Regional Investment Pioneers in South Asia

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Washington D.C, 18 November 2021 (TDI): The World Bank’s new report, “Regional Investment Pioneers in South Asia – The Payoff of Knowing Your Neighbors”, explores the potential of intraregional investments. Moreover, it also outlines constraints to such investments. The report also emphasizes the role of knowledge connectivity.  It mentions cross-border engagements and explores the economic and investment dynamic in another country.

South Asia

South Asia’s low levels of intraregional economic engagement hurt its overall economic growth. Intraregional trade is only 5-6 % of the total trade. It is less than a third of its potential. Intraregional investments are even lower at barely 0.6 % of the total inward Foreign Direct Investment (FDI) from the world.

Post-pandemic Recovery

Post COVID-19, regional economic engagements will be critical for recovery and growth. It is due to several factors like the rise in trade and connectivity costs. Another factor is the need to diversify global value chains and shift them closer to home. The importance of services in global recovery and the growing services sector in South Asia will also be crucial.

Constraints In Intraregional Investments
  • The outward foreign direct investment (OFDI) in South Asia is restrictive. Moreover, they are non-transparent and discretionary.
  • The Internal Foreign direct Investments (IFDI) are changing. They have their own challenges by global standards. For instance restrictions on land ownership along with sector-specific restrictions.
  • South Asia firms have underdeveloped knowledge about the investment environment of neighboring countries. There is a knowledge deficit. The knowledge embedding networks are even more important in economic decisions.
  • There is bilateral mistrust in South Asian countries. It increases the transactional and contracting costs of economic engagement.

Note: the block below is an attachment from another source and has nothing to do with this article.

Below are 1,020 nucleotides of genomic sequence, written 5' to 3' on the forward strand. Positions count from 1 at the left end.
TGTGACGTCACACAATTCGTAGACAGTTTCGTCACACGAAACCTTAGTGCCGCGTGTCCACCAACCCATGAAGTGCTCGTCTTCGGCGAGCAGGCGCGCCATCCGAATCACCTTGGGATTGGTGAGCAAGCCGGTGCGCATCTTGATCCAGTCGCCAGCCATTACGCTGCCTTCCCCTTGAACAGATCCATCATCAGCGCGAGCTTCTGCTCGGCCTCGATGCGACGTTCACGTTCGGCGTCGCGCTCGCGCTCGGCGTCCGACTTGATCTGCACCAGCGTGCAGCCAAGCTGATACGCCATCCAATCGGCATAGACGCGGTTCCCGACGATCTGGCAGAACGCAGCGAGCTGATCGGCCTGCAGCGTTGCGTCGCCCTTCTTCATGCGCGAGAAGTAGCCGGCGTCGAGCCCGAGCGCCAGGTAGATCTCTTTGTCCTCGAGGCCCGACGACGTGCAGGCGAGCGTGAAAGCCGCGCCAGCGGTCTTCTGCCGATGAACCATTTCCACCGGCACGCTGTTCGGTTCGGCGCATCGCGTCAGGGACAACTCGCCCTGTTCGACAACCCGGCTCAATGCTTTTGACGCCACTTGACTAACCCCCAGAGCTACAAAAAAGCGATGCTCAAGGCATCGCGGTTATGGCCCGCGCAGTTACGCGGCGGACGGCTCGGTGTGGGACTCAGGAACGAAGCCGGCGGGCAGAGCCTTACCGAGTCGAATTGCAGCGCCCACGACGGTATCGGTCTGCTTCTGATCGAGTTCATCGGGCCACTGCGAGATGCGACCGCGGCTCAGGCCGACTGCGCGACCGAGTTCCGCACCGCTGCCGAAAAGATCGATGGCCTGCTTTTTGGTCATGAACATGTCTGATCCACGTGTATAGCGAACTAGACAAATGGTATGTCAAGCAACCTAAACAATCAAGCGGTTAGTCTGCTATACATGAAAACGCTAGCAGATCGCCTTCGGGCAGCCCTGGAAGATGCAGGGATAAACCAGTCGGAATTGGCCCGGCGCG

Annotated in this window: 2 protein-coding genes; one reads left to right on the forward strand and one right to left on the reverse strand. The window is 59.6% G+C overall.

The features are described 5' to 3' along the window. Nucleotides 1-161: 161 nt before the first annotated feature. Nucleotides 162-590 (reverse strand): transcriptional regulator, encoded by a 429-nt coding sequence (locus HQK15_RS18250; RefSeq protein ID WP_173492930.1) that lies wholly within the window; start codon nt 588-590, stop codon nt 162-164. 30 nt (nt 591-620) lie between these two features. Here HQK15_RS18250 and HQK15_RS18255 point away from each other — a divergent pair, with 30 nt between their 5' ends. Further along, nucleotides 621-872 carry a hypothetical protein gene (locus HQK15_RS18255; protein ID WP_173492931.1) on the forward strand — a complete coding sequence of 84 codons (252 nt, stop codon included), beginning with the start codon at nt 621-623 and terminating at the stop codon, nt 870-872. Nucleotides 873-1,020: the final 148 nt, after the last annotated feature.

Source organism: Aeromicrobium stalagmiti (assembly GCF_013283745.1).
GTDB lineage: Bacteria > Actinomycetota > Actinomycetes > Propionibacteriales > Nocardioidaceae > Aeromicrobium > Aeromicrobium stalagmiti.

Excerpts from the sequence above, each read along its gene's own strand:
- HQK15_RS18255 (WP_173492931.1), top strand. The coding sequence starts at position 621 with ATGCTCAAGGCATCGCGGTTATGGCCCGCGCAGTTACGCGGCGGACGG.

Investors in South Asia

Despite constraints, regional pioneers in South Asia have built successful intraregional investments across various sectors. For instance;

  • Prior exporters have become regional investors. They have earned more knowledge of the investment landscape.
  • Well-networked firms have strong social and ethnic links.
  • Neighbors, especially for services investments.
  • Followers of pioneer investors in their business group.
  • Firms with high surplus investment funds along with the firms that use the region as a tool to invest in global markets.
Policy Guidelines

The report presented four policy actions to tap the potential of intraregional investments.

  • Relax OFDI regimes for smaller economies. This will enhance the competitive investment landscape as well as, the abilities of economies to respond to crisis situations like COVID-19.
  • Promote smart IFDI promotion techniques. These policies can target high-quality and high-visibility global firms. Moreover, small economies can target their affiliates that have already incurred high entry costs.
  • Support cross-border information and network-development activities. These include industry-specific information web portals along with intraregional networking events. For instance, industry meetings, cross-border women’s networks, and investment missions abroad.
  • Accelerate digital connectivity to reduce trade costs. This includes building electronic trade documentation along with the automation of border management processes. This initiative will expand electronic national single windows to regional trading partners.

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